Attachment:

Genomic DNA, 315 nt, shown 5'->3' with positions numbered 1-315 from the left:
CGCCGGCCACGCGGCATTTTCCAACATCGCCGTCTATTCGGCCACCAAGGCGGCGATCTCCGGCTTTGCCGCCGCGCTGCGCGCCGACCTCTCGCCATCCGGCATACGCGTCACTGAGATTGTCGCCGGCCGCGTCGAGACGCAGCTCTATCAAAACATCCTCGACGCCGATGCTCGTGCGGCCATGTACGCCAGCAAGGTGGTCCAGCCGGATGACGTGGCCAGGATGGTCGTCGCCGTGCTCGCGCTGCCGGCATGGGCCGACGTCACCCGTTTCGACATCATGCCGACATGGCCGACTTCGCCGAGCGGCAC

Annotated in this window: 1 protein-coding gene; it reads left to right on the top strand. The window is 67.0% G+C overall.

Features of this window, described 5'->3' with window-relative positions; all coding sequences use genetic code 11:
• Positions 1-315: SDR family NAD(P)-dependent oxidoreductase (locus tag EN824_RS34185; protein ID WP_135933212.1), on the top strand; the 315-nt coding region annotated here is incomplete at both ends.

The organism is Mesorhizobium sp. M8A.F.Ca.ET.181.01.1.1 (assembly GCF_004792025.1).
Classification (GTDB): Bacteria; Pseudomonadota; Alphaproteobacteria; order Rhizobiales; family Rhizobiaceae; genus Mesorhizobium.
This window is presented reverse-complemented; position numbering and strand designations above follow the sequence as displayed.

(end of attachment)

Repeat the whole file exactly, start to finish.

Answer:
Genomic DNA, 315 nt, shown 5'->3' with positions numbered 1-315 from the left:
CGCCGGCCACGCGGCATTTTCCAACATCGCCGTCTATTCGGCCACCAAGGCGGCGATCTCCGGCTTTGCCGCCGCGCTGCGCGCCGACCTCTCGCCATCCGGCATACGCGTCACTGAGATTGTCGCCGGCCGCGTCGAGACGCAGCTCTATCAAAACATCCTCGACGCCGATGCTCGTGCGGCCATGTACGCCAGCAAGGTGGTCCAGCCGGATGACGTGGCCAGGATGGTCGTCGCCGTGCTCGCGCTGCCGGCATGGGCCGACGTCACCCGTTTCGACATCATGCCGACATGGCCGACTTCGCCGAGCGGCAC

Annotated in this window: 1 protein-coding gene; it reads left to right on the top strand. The window is 67.0% G+C overall.

Features of this window, described 5'->3' with window-relative positions; all coding sequences use genetic code 11:
• Positions 1-315: SDR family NAD(P)-dependent oxidoreductase (locus tag EN824_RS34185; protein ID WP_135933212.1), on the top strand; the 315-nt coding region annotated here is incomplete at both ends.

The organism is Mesorhizobium sp. M8A.F.Ca.ET.181.01.1.1 (assembly GCF_004792025.1).
Classification (GTDB): Bacteria; Pseudomonadota; Alphaproteobacteria; order Rhizobiales; family Rhizobiaceae; genus Mesorhizobium.
This window is presented reverse-complemented; position numbering and strand designations above follow the sequence as displayed.